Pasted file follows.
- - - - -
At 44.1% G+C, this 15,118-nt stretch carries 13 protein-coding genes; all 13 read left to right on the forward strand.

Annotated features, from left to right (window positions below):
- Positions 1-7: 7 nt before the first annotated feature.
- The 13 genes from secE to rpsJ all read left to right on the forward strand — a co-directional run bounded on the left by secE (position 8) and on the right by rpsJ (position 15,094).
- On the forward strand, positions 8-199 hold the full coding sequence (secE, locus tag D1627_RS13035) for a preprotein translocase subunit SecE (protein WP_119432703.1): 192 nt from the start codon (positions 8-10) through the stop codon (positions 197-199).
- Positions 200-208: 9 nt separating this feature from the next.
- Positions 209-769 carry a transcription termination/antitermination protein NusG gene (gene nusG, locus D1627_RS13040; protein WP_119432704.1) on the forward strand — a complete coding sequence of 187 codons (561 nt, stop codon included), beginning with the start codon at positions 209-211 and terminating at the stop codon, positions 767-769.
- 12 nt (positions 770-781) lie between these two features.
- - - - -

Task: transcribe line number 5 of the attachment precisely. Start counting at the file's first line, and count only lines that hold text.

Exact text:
- On the forward strand, positions 8-199 hold the full coding sequence (secE, locus tag D1627_RS13035) for a preprotein translocase subunit SecE (protein WP_119432703.1): 192 nt from the start codon (positions 8-10) through the stop codon (positions 197-199).